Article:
Synagogen på Jesu tid

It is no accident that in the last ten years a number of new potential synagogue buildings have been proposed, as the wider role of the ‘synagogue’ and the lack of identifying features in this period have been recognised. The problem then becomes, by what criteria do we identify these as synagogue buildings?

Dette er innleiinga til den interessante artikkelen “Synagogues” in the New Testament Period som nyleg er lagt ut på nettstaden The Bible and Interpretation.

I denne artikkelen drøftar Stephen Catto ulike spørsmålsstillingar knytt til det me veit (og ikkje veit) om synagogane i det første hundreåret. Ordet synagoge blei for øvrig brukt både om ein bygning og om ei forsamling, kanskje ikkje så heilt ulikt dei mange tydingane av vårt ord kyrkje.

Dette temaet  er viktig for forståinga av fleire tekstar i NT. Eg har tidlegare vore innom temaet her i eit notat om synagogen i Nasaret.

Her er konklusjonen på artikkelen. Som du ser, reknar Stephen Catto med at det var ein stor synagogebygning i Kapernaum på denne tida:

Current research has moved us away from seeing the first-century synagogue in monochrome. Rather, we must understand it in a more nuanced and variegated way. Within Palestine, some communities had the resources and will to produce large purpose-built structures capable of seating 3-400 people (Capernaum, Gamla). In smaller communities, such as Qiryat Sefer, considerable effort and expense went into providing the community with a small synagogue building. It is also likely that in some places, gatherings took place in domestic space. Although we have smaller archaeological material to work with in the Diaspora, a similar pattern can be seen. Interestingly, the data we do have for Diaspora buildings suggests similarities to local temples or voluntary organizations.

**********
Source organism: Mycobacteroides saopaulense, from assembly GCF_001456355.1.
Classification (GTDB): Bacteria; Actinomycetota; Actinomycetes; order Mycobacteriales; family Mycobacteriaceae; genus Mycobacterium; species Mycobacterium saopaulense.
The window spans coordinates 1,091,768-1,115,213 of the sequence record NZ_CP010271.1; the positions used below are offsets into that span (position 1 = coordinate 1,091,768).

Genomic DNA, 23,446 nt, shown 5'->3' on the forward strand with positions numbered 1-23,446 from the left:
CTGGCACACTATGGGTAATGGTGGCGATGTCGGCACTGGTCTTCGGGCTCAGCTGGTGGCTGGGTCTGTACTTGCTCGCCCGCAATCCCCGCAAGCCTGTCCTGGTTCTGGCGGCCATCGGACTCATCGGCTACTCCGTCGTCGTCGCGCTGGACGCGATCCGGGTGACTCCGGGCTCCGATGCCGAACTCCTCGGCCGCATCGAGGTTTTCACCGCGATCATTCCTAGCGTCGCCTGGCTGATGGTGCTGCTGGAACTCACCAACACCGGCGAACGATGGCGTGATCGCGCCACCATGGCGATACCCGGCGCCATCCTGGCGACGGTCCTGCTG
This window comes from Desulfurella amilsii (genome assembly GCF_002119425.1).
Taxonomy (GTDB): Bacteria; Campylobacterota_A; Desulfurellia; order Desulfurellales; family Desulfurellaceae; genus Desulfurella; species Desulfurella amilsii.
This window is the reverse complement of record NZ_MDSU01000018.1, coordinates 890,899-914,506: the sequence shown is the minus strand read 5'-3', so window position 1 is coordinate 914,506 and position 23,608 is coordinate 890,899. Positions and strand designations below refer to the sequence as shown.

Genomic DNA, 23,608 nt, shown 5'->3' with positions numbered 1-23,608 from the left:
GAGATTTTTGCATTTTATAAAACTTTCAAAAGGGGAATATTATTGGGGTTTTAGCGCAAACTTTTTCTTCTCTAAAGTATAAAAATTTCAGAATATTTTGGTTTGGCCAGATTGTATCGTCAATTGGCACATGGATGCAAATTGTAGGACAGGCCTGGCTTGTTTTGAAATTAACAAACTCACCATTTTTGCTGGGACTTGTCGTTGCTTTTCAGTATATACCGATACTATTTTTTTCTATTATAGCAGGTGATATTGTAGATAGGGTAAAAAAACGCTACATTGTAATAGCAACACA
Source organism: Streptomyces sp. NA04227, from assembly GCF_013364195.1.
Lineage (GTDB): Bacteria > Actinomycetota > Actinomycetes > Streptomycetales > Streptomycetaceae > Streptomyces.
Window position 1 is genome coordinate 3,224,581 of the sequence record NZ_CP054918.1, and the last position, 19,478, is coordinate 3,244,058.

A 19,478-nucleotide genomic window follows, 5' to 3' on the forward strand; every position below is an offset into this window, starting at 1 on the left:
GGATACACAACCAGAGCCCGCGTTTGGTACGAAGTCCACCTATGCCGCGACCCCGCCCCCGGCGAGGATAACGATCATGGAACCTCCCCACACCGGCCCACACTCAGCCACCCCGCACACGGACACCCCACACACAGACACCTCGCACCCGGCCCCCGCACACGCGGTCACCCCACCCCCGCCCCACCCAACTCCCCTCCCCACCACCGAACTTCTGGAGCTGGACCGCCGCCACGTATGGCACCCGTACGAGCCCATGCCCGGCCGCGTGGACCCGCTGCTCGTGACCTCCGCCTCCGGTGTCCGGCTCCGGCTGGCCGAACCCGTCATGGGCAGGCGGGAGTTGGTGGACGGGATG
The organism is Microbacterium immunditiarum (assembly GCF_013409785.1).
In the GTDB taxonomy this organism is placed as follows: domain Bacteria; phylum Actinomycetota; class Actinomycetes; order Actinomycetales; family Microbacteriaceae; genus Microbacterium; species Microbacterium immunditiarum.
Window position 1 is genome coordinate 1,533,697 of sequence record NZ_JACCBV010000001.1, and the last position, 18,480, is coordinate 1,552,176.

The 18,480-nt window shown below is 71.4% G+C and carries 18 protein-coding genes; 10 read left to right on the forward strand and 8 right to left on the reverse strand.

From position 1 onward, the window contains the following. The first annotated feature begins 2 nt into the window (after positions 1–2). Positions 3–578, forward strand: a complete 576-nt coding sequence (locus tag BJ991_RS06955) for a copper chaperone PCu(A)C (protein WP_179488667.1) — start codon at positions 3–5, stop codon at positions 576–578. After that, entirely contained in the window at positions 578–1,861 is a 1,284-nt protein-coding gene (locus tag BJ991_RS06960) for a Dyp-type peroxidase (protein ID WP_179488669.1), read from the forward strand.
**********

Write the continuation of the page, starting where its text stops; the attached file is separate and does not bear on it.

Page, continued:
Finally, it is also worth asking: If variety existed in the synagogue gatherings or synagogue buildings of first-century Judaism, might we also expect to see such diversity in their practices? Overwhelmingly, the major focus of synagogue gatherings was the Torah reading, and it seems likely that within virtually any gathering on a Sabbath, in any geographical location, this would have been a common element. Beyond this, however, the evidence suggests some variety, where different communities would have been influenced by the particular social world in which they found themselves, and would have incorporated some of the practices of their environment.

Stephen Catto har også skrive bok om temaet.

(via PaleoJudaica)

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